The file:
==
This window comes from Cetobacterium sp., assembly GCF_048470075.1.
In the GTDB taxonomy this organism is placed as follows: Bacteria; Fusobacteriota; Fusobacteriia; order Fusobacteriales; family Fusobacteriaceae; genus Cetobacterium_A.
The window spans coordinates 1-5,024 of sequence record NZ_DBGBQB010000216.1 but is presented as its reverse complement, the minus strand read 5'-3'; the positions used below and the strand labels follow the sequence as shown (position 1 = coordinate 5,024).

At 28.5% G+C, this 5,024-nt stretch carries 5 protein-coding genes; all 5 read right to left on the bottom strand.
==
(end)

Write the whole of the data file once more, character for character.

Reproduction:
This window comes from Cetobacterium sp., assembly GCF_048470075.1.
In the GTDB taxonomy this organism is placed as follows: Bacteria; Fusobacteriota; Fusobacteriia; order Fusobacteriales; family Fusobacteriaceae; genus Cetobacterium_A.
The window spans coordinates 1-5,024 of sequence record NZ_DBGBQB010000216.1 but is presented as its reverse complement, the minus strand read 5'-3'; the positions used below and the strand labels follow the sequence as shown (position 1 = coordinate 5,024).

At 28.5% G+C, this 5,024-nt stretch carries 5 protein-coding genes; all 5 read right to left on the bottom strand.